*I confess to a personal affection based on my past life as a truck driver when I spent many a long night learning about the world through the BBCWS...having left school with little in the way of qualifications, these learning experiences took me on a very different journey in life - that's just one tiny example of why the BBC is special. Much more important is to remember that all over the world the BBC is respected as the epitome of gravitas and impartiality in broadcasting; this is why it should not - cannot - be judged by the standards of other broadcasters.
I was an expat for many years but am now back in the land of the long grey cloud, unfortunately.

Anyway when abroard I almost never watched the BBC since, apart from the Six Nations, Wimbledon and The Open, watching TV in French or Dutch was far preferable to the sanctimious, patronising, left wing propaganda (quite subtle actually) dribble that emanates from the BBC. No surprise only the lefties watch it.

Oh and before you start - I don't read the Mail, nor do I watch ITV nor Sky (apart from Rugby, Cricket, Tennis and Golf) but at least I can chose whether I pay and without having the TV Gestap knocking at my door!
Nowadays referees decide matches, players by how much.

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Re: The BBC - a continued failure

Post by Roly » Wed Jun 07, 2017 12:42 pm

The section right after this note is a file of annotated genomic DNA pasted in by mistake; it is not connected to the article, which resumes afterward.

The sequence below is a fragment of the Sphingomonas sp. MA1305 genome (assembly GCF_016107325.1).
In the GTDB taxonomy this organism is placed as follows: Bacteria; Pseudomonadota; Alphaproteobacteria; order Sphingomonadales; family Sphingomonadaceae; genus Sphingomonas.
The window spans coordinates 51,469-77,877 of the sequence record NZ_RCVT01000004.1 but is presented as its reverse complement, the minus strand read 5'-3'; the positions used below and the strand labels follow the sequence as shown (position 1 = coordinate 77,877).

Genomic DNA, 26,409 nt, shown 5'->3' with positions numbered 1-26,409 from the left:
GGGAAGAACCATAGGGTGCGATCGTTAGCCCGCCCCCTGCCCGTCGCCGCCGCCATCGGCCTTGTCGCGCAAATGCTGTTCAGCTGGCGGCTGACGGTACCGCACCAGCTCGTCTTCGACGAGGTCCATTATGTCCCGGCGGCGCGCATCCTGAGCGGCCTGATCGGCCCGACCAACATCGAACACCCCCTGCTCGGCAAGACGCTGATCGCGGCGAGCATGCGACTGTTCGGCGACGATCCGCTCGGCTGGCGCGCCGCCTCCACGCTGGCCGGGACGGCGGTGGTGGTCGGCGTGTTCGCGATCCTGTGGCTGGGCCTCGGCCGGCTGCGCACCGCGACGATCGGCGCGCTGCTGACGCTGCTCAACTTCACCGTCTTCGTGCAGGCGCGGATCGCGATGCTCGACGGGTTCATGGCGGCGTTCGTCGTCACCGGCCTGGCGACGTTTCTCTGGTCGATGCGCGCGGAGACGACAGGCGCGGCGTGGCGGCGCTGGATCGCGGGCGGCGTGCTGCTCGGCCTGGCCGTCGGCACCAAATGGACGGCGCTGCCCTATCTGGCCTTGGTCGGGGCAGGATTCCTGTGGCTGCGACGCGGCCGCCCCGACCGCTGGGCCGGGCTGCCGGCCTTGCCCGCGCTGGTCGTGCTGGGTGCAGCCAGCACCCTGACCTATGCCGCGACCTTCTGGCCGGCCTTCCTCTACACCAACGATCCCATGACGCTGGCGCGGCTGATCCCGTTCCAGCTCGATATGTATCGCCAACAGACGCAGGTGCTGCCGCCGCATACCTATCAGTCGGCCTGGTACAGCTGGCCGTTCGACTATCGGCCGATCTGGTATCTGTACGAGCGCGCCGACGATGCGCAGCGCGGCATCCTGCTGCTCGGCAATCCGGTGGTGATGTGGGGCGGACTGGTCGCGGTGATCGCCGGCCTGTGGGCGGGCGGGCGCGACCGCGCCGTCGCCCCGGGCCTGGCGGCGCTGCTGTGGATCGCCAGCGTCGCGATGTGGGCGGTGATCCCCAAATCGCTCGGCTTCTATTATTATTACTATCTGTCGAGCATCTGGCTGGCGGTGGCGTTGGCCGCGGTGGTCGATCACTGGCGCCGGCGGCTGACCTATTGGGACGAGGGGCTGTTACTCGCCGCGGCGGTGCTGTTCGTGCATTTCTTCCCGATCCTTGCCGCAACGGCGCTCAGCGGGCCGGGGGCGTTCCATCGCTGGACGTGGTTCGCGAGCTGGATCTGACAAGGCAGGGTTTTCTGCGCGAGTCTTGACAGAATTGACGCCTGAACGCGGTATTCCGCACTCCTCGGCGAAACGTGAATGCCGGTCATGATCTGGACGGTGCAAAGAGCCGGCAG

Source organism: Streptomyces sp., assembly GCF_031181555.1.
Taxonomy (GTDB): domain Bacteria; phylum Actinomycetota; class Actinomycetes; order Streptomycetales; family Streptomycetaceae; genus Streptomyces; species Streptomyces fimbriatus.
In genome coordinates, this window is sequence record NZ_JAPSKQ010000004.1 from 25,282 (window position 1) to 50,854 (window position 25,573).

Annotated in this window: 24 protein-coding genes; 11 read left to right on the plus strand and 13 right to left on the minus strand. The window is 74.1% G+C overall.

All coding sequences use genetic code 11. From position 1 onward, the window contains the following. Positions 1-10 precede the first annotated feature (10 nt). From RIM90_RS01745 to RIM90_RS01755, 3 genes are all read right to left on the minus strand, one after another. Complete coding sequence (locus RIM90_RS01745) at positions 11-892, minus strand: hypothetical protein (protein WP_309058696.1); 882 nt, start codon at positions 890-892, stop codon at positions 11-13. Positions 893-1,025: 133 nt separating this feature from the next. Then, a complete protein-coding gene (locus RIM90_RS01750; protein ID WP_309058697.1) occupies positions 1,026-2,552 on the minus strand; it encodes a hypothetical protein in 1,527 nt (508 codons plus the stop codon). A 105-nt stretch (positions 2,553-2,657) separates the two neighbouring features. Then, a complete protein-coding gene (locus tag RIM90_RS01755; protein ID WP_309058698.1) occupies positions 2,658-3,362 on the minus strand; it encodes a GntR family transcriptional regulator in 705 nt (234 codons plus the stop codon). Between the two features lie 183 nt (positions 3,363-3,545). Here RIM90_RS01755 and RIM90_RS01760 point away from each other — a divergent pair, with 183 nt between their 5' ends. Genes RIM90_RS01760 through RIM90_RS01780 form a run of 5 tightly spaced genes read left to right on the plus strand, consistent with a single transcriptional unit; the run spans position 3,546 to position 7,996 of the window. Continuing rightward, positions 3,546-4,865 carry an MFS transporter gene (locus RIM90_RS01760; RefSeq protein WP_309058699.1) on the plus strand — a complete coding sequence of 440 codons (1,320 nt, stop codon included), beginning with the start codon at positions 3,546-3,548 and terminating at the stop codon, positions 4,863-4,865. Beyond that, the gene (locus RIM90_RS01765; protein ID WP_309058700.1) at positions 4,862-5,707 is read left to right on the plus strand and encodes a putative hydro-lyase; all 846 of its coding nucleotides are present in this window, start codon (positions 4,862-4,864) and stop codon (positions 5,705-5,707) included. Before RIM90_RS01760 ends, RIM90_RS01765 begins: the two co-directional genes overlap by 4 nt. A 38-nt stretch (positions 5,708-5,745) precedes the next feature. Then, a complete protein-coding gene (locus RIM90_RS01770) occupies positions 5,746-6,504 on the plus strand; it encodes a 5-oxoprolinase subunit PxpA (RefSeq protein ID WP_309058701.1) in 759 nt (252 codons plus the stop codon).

G.K wrote: watching TV in French or Dutch was far preferable to the sanctimious, patronising, left wing propaganda (quite subtle actually) dribble that emanates from the BBC. No surprise only the lefties watch it.
If you actually believe that, I suppose we ought to feel sorry for you.
“It is no use saying, ‘We are doing our best.’ You have got to succeed in doing what is necessary.” Sir Winston Churchill.

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Re: The BBC - a continued failure

Post by Iain » Wed Jun 07, 2017 1:46 pm

The whole point of the BBC is that it provides things that are of niche interest or national interest regardless of whether they would be commercially profitable.

For instance:

Most of us wouldn't choose to watch BBC Parliament out of choice. But it's important that it's there so that we have the ability to scrutinise politicians and so nothing they say in Parliament is hidden.

I can't stand Songs of Praise. But it's important that there is religious programming for Christians to enjoy.